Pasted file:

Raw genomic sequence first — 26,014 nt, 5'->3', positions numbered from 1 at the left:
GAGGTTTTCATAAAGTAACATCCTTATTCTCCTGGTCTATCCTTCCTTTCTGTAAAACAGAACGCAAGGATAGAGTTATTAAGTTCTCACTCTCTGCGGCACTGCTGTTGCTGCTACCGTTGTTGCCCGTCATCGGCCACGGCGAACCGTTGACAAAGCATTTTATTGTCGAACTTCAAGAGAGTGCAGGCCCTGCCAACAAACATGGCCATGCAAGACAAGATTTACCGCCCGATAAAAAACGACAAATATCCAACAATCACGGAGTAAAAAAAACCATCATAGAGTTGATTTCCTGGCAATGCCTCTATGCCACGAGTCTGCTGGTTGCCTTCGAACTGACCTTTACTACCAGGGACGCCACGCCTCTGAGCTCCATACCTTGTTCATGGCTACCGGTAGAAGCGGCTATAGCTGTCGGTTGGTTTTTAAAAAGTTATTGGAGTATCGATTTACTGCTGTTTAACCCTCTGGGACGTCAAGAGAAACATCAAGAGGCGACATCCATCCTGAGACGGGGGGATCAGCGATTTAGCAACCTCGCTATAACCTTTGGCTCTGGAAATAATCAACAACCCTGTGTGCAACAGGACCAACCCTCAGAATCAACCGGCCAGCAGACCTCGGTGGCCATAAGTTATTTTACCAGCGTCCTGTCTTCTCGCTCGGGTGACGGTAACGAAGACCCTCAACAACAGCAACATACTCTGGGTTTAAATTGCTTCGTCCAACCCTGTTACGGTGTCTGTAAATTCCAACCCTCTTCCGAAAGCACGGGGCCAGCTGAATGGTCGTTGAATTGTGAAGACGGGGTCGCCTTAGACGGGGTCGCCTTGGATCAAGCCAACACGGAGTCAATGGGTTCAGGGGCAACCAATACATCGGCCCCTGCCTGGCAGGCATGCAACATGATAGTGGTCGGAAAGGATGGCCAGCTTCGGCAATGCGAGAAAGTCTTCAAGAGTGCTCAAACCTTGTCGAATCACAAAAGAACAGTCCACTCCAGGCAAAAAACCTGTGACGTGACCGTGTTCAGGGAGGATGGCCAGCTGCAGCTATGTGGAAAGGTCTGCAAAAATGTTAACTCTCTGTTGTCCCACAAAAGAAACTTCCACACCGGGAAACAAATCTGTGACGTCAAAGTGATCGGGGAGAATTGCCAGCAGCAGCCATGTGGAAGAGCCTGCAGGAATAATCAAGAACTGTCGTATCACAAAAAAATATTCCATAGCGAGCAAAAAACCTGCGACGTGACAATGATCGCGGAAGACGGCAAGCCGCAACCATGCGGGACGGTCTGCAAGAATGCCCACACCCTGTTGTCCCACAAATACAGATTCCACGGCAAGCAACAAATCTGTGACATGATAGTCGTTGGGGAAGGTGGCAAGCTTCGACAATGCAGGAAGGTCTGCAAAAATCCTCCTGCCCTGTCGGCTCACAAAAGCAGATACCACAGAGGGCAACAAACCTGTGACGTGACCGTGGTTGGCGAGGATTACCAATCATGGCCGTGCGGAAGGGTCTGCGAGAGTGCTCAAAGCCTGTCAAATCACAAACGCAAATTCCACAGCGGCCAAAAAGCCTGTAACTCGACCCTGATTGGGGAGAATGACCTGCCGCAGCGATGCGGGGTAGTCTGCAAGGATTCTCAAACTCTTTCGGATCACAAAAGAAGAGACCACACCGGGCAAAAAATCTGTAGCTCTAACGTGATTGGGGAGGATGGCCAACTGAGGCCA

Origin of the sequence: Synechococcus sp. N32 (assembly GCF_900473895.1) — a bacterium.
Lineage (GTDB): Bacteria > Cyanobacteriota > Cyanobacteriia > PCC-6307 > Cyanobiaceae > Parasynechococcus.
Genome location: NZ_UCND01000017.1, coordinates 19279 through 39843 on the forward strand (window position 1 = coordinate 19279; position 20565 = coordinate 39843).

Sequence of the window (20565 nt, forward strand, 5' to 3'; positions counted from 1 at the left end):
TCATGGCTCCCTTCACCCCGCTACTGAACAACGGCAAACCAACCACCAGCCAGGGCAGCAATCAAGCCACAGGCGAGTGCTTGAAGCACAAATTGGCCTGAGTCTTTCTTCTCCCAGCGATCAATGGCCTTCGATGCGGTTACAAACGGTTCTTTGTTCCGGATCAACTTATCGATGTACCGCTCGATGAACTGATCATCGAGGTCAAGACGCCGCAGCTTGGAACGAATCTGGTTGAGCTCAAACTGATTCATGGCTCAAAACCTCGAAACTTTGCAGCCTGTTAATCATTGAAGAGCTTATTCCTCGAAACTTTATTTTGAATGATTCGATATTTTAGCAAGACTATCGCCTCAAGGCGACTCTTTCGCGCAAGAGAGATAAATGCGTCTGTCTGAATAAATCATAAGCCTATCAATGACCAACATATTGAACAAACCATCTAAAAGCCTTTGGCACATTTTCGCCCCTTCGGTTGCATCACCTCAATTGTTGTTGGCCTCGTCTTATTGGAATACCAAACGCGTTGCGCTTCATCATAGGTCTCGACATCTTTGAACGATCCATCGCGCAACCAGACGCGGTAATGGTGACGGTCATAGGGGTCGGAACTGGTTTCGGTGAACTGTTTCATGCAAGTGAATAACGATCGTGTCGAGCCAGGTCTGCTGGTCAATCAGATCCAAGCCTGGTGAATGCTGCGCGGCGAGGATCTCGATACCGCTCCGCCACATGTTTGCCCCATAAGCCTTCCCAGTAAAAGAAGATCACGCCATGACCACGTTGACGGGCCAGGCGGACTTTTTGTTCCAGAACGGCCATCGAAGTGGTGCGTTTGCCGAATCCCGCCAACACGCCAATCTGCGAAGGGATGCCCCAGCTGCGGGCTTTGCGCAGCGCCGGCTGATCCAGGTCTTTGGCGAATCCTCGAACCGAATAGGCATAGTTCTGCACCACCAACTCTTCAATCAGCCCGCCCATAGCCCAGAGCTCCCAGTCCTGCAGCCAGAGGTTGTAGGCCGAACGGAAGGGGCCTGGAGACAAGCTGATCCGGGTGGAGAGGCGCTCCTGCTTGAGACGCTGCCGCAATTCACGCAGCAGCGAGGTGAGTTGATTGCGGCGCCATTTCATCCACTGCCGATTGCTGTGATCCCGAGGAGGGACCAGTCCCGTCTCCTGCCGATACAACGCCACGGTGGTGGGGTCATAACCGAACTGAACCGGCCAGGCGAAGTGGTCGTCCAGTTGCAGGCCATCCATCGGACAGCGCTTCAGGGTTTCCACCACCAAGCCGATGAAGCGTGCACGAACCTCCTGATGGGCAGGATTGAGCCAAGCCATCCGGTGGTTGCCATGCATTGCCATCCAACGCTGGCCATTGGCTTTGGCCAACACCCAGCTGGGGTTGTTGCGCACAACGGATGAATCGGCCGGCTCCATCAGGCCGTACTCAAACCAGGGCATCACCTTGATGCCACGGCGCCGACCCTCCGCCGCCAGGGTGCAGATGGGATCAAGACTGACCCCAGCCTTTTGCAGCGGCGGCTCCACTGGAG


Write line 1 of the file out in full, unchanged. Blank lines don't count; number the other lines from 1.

Raw genomic sequence first — 26,014 nt, 5'->3', positions numbered from 1 at the left: